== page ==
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Southwest Airline officials say delays and cancellations weren't caused by a protest


Southwest Airlines canceled dozens of flights again today as the airline tries to get back to normal operations after a pretty chaotic holiday weekend. Since Friday, Southwest has canceled more than 2,000 flights and delayed thousands more. While the airline blames air traffic control problems and bad weather in Florida, some suggest another reason involving pilots. In a few minutes, we're going to talk with the head of the pilots' union. But first, NPR's David Schaper has this report.

DAVID SCHAPER, BYLINE: The operational meltdown for Southwest began Friday, with thunderstorms in Florida forcing lengthy flight delays and cancellations. Twenty percent of its flights on Saturday and close to 40% of flights on Sunday were canceled, while many others were significantly delayed.

HENRY HARTEVELDT: Southwest was hit by the ugly stick this weekend.

SCHAPER: Henry Harteveldt is a travel industry analyst and president of the Atmosphere Research Group.

HARTEVELDT: As a result, Humpty Dumpty fell off the wall and smashed into a thousand pieces and is struggling to put itself back together again.

SCHAPER: Harteveldt says, as delays and cancellations snowballed this weekend, Southwest found itself with many pilots and planes completely out of place. On CNBC this morning, Southwest CEO Gary Kelly acknowledged the obvious.


GARY KELLY: It's been a really rough weekend. And obviously, I really feel for our customers and our people that are trying their best to serve our customers.

SCHAPER: And Kelly says about half of Southwest planes go into or out of Florida each day. The FAA says it was short staffed at an air traffic control center in Jacksonville for a few hours, but all other airlines had to contend with that, too, and they recovered by midday Saturday. Southwest, meanwhile, had its worst day for delays and cancellations Sunday. And Henry Harteveldt says one reason is because, unlike its hub-and-spoke competitors, Southwest planes and flight crews fly from one city to another and to another.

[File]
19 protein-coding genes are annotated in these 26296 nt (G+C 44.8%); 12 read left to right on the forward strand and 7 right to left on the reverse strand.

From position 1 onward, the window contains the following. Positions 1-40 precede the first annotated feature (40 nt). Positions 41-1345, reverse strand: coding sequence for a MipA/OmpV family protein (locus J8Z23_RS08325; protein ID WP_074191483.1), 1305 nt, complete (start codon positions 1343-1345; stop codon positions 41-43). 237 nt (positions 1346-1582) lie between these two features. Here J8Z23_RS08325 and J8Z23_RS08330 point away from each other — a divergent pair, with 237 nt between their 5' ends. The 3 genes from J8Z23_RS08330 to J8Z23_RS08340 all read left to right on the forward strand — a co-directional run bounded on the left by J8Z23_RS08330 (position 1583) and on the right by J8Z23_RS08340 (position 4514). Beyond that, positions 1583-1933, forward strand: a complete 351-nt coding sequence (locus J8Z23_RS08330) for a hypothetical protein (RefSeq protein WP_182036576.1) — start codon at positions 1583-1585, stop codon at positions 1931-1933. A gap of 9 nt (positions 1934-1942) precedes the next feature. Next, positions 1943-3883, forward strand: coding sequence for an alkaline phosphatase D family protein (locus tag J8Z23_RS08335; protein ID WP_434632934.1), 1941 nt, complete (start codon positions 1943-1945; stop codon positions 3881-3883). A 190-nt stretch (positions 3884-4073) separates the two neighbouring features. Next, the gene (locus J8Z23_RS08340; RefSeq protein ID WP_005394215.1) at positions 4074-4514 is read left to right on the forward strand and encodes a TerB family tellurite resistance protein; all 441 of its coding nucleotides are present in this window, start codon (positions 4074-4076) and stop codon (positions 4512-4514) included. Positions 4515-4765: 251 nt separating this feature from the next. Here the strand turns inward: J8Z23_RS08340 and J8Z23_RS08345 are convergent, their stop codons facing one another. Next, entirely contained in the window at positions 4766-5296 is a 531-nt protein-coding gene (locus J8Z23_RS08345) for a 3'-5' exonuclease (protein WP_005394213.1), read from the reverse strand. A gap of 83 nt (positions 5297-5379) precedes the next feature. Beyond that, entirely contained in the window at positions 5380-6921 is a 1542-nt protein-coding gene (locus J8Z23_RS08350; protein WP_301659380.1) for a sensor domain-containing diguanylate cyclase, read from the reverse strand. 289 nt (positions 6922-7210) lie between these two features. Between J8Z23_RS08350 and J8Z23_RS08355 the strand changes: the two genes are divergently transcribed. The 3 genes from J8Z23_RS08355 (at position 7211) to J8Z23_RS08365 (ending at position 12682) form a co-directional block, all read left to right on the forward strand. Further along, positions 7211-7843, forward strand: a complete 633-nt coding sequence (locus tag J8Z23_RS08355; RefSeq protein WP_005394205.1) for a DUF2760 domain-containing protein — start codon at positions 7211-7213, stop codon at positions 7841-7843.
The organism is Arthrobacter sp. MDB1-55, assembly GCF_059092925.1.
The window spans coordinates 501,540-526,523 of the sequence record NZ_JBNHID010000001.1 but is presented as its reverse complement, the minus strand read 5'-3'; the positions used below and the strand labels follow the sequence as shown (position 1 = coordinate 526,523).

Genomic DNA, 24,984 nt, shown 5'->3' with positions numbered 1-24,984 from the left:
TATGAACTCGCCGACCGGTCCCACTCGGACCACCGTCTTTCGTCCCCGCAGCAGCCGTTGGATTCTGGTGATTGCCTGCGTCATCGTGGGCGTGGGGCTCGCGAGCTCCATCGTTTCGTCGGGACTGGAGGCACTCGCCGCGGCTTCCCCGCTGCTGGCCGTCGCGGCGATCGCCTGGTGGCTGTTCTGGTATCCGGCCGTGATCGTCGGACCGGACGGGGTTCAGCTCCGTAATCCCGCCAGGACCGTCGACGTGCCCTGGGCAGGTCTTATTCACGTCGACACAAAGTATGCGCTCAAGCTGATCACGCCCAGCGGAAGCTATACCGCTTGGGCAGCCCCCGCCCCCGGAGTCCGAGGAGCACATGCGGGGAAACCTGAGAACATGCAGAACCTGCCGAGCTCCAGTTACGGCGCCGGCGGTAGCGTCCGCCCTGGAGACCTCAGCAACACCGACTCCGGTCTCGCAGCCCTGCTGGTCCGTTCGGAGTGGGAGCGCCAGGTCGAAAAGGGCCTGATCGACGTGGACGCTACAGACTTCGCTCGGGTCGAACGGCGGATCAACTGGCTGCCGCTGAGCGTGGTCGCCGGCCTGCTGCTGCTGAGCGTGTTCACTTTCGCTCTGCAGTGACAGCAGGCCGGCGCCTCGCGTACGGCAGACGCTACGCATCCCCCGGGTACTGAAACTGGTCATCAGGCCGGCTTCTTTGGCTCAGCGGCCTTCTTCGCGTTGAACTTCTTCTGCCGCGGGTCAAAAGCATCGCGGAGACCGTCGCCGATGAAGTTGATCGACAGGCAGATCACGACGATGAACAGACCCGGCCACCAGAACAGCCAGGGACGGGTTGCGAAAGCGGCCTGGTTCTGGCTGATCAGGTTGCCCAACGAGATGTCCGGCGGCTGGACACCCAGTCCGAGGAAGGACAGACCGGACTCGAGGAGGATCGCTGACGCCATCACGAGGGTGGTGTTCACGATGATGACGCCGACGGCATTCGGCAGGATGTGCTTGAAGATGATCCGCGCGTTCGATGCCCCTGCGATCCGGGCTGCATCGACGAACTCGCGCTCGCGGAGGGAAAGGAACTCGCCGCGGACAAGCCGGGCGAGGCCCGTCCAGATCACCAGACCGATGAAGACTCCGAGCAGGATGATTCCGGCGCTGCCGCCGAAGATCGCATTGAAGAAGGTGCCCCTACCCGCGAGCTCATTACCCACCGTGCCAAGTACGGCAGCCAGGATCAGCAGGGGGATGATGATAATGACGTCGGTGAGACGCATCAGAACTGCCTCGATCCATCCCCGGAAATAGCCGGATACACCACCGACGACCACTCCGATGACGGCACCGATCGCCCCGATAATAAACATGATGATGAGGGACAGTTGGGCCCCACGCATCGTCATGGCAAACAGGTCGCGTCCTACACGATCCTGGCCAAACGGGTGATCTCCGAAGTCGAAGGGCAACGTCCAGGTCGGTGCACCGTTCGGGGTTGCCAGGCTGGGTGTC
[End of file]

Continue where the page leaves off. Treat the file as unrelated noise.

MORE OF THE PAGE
HARTEVELDT: But that doesn't excuse the lack of planning and the lack of ability to recover.

SCHAPER: Add to that the unusually bitter tensions between Southwest and its pilots, who went to court on Friday to try to overturn the company's COVID vaccine mandate. But both CEO Kelly and the pilots' union deny that pilots are calling in sick to protest. David Schaper, NPR News. Transcript provided by NPR, Copyright NPR.

David Schaper is a correspondent on NPR's National Desk, based in Chicago, primarily covering transportation and infrastructure, as well as breaking news in Chicago and the Midwest.
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